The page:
Following a series of court cases, a Judicial Conduct Tribunal was finally appointed by the JSC to hear the Hlophe matter on 30 September 2013. Inexplicably, two judges of the Constitutional Court, Justices Bess Nkabinde and Chris Jafta, both of whom were approached by Judge Hlophe and the engagement with whom was crucial to the case brought by the Constitutional Court judges, challenged the jurisdiction of the Judicial Conduct Tribunal to hear the matter.
On 10 March 2016, the Supreme Court of Appeal, in an eloquent judgment written by Judge Mahomed Navsa, dismissed the appeal of the two justices and noted with great dismay that the matter had remained unresolved since 2008. Justices Nkabinde and Jafta were undeterred and appealed this decision to the Constitutional Court, which dismissed their application for leave to appeal on 16 May 2016.
Two years later, on 2 July 2018, the Judicial Conduct Tribunal reconvened. But then one of its members, Judge Cagney Musi, recused himself after Judge Hlophe had applied for his recusal. Finally, the matter got under way in December 2020, 12 years after the original complaint. The Judicial Conduct Tribunal gave its decision on 9 April 2021, unanimously concluding that Judge Hlophe was guilty of gross misconduct in terms of section 177 of the Constitution.
It took almost a further year until 26 July 2022 for the JSC to finally recommend the suspension of Judge Hlophe from judicial office. Leave aside the fact that it now appears as if impeachment proceedings against Judge Hlophe through Parliament are imminent. The JSC took some 14 years to come to a plausible decision in this case.
The case of Judge Nkola Motata, who had been convicted in the Johannesburg Regional Court of driving a vehicle while under the influence of intoxicating liquor, suffered a similar fate. Eventually, the Judicial Conduct Tribunal, which had been constituted to deal with this matter, found that there was overwhelming evidence that Judge Motata’s conduct was unbecoming of a judicial officer and that steps to impeach him should be taken. In an astonishing decision, the majority of the JSC resolved to reject this recommendation and found that the conduct of Judge Motata did not meet the required standard of gross misconduct.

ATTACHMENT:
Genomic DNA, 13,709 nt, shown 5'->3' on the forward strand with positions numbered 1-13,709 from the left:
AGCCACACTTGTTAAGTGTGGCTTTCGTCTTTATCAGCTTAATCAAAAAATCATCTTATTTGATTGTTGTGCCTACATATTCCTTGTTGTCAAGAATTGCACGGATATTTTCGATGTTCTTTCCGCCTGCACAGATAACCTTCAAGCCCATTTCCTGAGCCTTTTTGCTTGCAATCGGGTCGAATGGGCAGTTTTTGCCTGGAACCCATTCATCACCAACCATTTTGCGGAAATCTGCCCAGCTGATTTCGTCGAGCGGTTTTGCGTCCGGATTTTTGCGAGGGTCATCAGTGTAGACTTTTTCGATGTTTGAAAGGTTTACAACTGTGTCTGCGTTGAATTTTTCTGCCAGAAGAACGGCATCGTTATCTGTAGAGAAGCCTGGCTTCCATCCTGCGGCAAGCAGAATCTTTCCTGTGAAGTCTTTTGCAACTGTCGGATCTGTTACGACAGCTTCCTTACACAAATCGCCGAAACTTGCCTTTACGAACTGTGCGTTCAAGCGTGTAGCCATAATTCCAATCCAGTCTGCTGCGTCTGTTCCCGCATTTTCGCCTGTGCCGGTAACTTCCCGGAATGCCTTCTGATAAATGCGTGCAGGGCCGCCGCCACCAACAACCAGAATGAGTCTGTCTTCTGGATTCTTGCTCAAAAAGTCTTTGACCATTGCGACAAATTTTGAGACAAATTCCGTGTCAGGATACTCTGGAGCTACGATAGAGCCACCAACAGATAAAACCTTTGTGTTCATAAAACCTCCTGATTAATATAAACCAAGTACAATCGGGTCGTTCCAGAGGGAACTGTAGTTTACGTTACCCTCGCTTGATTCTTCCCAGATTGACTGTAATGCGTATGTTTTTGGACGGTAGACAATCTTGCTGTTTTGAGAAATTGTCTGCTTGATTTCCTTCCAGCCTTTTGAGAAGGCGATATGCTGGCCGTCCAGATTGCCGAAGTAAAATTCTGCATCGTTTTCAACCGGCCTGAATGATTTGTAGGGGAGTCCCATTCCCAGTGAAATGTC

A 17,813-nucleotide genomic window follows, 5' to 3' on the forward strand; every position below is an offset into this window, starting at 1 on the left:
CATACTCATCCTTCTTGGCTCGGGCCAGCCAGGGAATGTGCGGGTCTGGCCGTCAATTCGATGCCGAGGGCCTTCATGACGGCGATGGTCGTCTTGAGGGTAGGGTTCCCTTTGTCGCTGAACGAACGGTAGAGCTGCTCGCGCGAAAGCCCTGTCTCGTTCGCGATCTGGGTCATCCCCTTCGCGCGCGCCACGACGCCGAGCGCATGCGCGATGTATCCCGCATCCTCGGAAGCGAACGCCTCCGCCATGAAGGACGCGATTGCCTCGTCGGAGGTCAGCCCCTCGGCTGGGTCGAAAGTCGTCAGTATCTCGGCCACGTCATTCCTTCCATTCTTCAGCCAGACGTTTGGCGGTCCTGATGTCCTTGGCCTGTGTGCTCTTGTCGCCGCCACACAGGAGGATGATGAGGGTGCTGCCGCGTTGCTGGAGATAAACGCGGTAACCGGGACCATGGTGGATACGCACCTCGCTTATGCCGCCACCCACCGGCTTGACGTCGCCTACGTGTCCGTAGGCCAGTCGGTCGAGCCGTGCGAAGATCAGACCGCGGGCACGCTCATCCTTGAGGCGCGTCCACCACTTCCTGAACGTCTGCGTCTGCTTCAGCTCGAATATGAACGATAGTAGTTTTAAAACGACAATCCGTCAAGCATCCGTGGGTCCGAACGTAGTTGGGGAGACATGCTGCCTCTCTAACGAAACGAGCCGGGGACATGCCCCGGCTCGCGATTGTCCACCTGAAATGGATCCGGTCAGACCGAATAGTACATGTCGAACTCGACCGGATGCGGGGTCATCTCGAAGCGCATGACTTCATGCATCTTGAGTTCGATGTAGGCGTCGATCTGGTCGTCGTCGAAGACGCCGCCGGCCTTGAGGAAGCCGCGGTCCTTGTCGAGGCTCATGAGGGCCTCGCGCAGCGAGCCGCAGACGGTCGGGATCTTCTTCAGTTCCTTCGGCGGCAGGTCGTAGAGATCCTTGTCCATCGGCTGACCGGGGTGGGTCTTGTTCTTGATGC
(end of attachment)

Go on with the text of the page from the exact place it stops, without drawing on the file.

By the way, Judge Motata, who retired in 2018, had been on leave of absence since 2007. He has received his judicial remuneration throughout and beyond this period because a retired judge maintains the status of a judge and continues to receive a judicial salary throughout his life, even after retirement. It is only now that it appears that Judge Motata may face the prospect of impeachment, with an end to further costs to be paid by the taxpayer.
‘A better pace’
In the light of this dilatory record, the report deals with the incapacity of the JSC to deal adequately with all the complaints. It notes that, in the latest financial year, 121 complaints have been lodged against judges. Accordingly, it correctly recommends that an increased JSC infrastructure should be set up to deal with these complaints to ensure that they proceed through the JSC disciplinary mechanism “at a better pace”.
Timelines for the resolution of different kinds of complaints from the date of receipt to the date of final action by the JSC should be introduced. This is important in that while the JSC’s function is clearly to institute disciplinary action against judges where there is prima facie evidence of judicial misconduct, at the same time it also behoves the JSC to protect judges against frivolous and vexatious complaints which have absolutely no basis in fact and which can prejudice a judge in particular and the judicial system in general, if not dealt with expeditiously.
The report also recommends that the JSC should make recommendations regarding the suspension of judges pending the resolution of complaints for impeachable conduct as its default policy.
Finally and significantly, it contends that the Judicial Conduct Tribunal and the Judicial Conduct Committee, which are there to “receive, consider and to deal with complaints against judges, should be constituted entirely of retired judges who would be better placed to deal expeditiously with complaints and would not have a problem of having to sit in judgment on their colleagues”.
This is an important report. The JSC is the constitutional gateway to the promotion and protection of an independent judiciary suitably equipped to transform the South African legal system so that the central values of the Constitution — freedom, dignity and equality — are justifiably employed to ensure the renovation of the South African legal system so that it supports the constitutional vision of a country based substantively on these values. To date, it has performed poorly. The changes proposed by FUL should receive immediate consideration. DM